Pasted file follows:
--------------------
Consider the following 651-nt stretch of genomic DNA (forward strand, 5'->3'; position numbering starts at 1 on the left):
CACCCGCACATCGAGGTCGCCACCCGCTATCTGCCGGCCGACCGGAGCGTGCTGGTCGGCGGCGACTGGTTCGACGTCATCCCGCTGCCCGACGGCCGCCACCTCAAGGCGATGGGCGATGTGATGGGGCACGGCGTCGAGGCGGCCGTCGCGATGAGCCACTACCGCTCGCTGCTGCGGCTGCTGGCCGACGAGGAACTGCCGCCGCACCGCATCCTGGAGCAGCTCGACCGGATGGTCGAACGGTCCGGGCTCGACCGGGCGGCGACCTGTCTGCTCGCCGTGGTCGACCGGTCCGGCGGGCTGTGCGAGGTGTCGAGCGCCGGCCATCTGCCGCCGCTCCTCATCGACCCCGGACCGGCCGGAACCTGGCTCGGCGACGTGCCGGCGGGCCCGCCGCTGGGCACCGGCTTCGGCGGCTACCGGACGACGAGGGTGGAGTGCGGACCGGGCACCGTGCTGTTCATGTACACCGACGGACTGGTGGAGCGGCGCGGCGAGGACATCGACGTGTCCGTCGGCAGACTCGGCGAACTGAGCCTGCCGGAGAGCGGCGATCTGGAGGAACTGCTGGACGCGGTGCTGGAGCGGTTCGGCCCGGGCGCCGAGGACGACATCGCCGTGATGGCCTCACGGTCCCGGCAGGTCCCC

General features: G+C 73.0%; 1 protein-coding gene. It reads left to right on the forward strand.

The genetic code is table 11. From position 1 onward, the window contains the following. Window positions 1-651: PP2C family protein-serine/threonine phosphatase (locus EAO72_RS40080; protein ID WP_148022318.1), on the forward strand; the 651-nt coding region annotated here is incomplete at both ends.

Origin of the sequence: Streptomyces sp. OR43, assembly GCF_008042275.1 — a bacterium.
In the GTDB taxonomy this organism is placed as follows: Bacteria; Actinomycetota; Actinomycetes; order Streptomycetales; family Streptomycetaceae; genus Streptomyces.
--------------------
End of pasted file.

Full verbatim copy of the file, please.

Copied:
Consider the following 651-nt stretch of genomic DNA (forward strand, 5'->3'; position numbering starts at 1 on the left):
CACCCGCACATCGAGGTCGCCACCCGCTATCTGCCGGCCGACCGGAGCGTGCTGGTCGGCGGCGACTGGTTCGACGTCATCCCGCTGCCCGACGGCCGCCACCTCAAGGCGATGGGCGATGTGATGGGGCACGGCGTCGAGGCGGCCGTCGCGATGAGCCACTACCGCTCGCTGCTGCGGCTGCTGGCCGACGAGGAACTGCCGCCGCACCGCATCCTGGAGCAGCTCGACCGGATGGTCGAACGGTCCGGGCTCGACCGGGCGGCGACCTGTCTGCTCGCCGTGGTCGACCGGTCCGGCGGGCTGTGCGAGGTGTCGAGCGCCGGCCATCTGCCGCCGCTCCTCATCGACCCCGGACCGGCCGGAACCTGGCTCGGCGACGTGCCGGCGGGCCCGCCGCTGGGCACCGGCTTCGGCGGCTACCGGACGACGAGGGTGGAGTGCGGACCGGGCACCGTGCTGTTCATGTACACCGACGGACTGGTGGAGCGGCGCGGCGAGGACATCGACGTGTCCGTCGGCAGACTCGGCGAACTGAGCCTGCCGGAGAGCGGCGATCTGGAGGAACTGCTGGACGCGGTGCTGGAGCGGTTCGGCCCGGGCGCCGAGGACGACATCGCCGTGATGGCCTCACGGTCCCGGCAGGTCCCC

General features: G+C 73.0%; 1 protein-coding gene. It reads left to right on the forward strand.

The genetic code is table 11. From position 1 onward, the window contains the following. Window positions 1-651: PP2C family protein-serine/threonine phosphatase (locus EAO72_RS40080; protein ID WP_148022318.1), on the forward strand; the 651-nt coding region annotated here is incomplete at both ends.

Origin of the sequence: Streptomyces sp. OR43, assembly GCF_008042275.1 — a bacterium.
In the GTDB taxonomy this organism is placed as follows: Bacteria; Actinomycetota; Actinomycetes; order Streptomycetales; family Streptomycetaceae; genus Streptomyces.